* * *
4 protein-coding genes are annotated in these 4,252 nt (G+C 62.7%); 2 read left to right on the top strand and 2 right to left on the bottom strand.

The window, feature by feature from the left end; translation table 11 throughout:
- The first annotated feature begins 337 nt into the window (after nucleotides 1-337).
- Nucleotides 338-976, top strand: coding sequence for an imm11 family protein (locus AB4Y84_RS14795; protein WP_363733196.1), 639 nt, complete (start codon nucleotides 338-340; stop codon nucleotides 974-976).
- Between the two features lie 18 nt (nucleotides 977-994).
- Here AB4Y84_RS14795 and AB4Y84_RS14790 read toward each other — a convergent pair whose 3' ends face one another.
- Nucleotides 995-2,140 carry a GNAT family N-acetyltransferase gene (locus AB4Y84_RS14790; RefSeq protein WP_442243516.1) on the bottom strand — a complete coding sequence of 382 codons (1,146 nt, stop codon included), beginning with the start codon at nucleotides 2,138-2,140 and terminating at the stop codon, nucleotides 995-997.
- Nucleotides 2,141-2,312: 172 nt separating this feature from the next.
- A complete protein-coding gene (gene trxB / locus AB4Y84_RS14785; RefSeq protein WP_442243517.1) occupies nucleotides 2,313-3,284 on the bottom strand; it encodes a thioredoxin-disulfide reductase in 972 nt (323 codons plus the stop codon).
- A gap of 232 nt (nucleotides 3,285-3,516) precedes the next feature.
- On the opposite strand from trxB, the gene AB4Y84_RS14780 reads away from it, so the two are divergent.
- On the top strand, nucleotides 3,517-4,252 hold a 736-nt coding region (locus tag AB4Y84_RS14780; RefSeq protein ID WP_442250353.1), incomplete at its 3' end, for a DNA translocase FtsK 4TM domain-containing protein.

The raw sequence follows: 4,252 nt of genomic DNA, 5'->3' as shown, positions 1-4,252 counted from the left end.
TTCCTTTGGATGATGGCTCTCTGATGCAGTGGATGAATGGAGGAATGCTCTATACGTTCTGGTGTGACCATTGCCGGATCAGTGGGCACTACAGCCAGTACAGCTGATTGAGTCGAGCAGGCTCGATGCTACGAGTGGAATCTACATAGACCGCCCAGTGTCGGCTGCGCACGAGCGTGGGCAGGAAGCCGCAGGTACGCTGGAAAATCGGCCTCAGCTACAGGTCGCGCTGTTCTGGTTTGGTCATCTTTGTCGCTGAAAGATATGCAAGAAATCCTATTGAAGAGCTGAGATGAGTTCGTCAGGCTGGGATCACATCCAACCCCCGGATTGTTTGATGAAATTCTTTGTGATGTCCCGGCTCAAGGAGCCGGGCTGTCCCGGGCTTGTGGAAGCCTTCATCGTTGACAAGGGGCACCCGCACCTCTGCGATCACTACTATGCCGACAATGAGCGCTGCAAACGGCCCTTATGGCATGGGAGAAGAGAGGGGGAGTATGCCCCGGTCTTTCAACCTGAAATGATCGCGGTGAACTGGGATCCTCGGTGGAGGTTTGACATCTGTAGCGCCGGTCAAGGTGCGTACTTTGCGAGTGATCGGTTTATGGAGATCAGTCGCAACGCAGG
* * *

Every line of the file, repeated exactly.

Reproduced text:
4 protein-coding genes are annotated in these 4,252 nt (G+C 62.7%); 2 read left to right on the top strand and 2 right to left on the bottom strand.

The window, feature by feature from the left end; translation table 11 throughout:
- The first annotated feature begins 337 nt into the window (after nucleotides 1-337).
- Nucleotides 338-976, top strand: coding sequence for an imm11 family protein (locus AB4Y84_RS14795; protein WP_363733196.1), 639 nt, complete (start codon nucleotides 338-340; stop codon nucleotides 974-976).
- Between the two features lie 18 nt (nucleotides 977-994).
- Here AB4Y84_RS14795 and AB4Y84_RS14790 read toward each other — a convergent pair whose 3' ends face one another.
- Nucleotides 995-2,140 carry a GNAT family N-acetyltransferase gene (locus AB4Y84_RS14790; RefSeq protein WP_442243516.1) on the bottom strand — a complete coding sequence of 382 codons (1,146 nt, stop codon included), beginning with the start codon at nucleotides 2,138-2,140 and terminating at the stop codon, nucleotides 995-997.
- Nucleotides 2,141-2,312: 172 nt separating this feature from the next.
- A complete protein-coding gene (gene trxB / locus AB4Y84_RS14785; RefSeq protein WP_442243517.1) occupies nucleotides 2,313-3,284 on the bottom strand; it encodes a thioredoxin-disulfide reductase in 972 nt (323 codons plus the stop codon).
- A gap of 232 nt (nucleotides 3,285-3,516) precedes the next feature.
- On the opposite strand from trxB, the gene AB4Y84_RS14780 reads away from it, so the two are divergent.
- On the top strand, nucleotides 3,517-4,252 hold a 736-nt coding region (locus tag AB4Y84_RS14780; RefSeq protein ID WP_442250353.1), incomplete at its 3' end, for a DNA translocase FtsK 4TM domain-containing protein.

The raw sequence follows: 4,252 nt of genomic DNA, 5'->3' as shown, positions 1-4,252 counted from the left end.
TTCCTTTGGATGATGGCTCTCTGATGCAGTGGATGAATGGAGGAATGCTCTATACGTTCTGGTGTGACCATTGCCGGATCAGTGGGCACTACAGCCAGTACAGCTGATTGAGTCGAGCAGGCTCGATGCTACGAGTGGAATCTACATAGACCGCCCAGTGTCGGCTGCGCACGAGCGTGGGCAGGAAGCCGCAGGTACGCTGGAAAATCGGCCTCAGCTACAGGTCGCGCTGTTCTGGTTTGGTCATCTTTGTCGCTGAAAGATATGCAAGAAATCCTATTGAAGAGCTGAGATGAGTTCGTCAGGCTGGGATCACATCCAACCCCCGGATTGTTTGATGAAATTCTTTGTGATGTCCCGGCTCAAGGAGCCGGGCTGTCCCGGGCTTGTGGAAGCCTTCATCGTTGACAAGGGGCACCCGCACCTCTGCGATCACTACTATGCCGACAATGAGCGCTGCAAACGGCCCTTATGGCATGGGAGAAGAGAGGGGGAGTATGCCCCGGTCTTTCAACCTGAAATGATCGCGGTGAACTGGGATCCTCGGTGGAGGTTTGACATCTGTAGCGCCGGTCAAGGTGCGTACTTTGCGAGTGATCGGTTTATGGAGATCAGTCGCAACGCAGG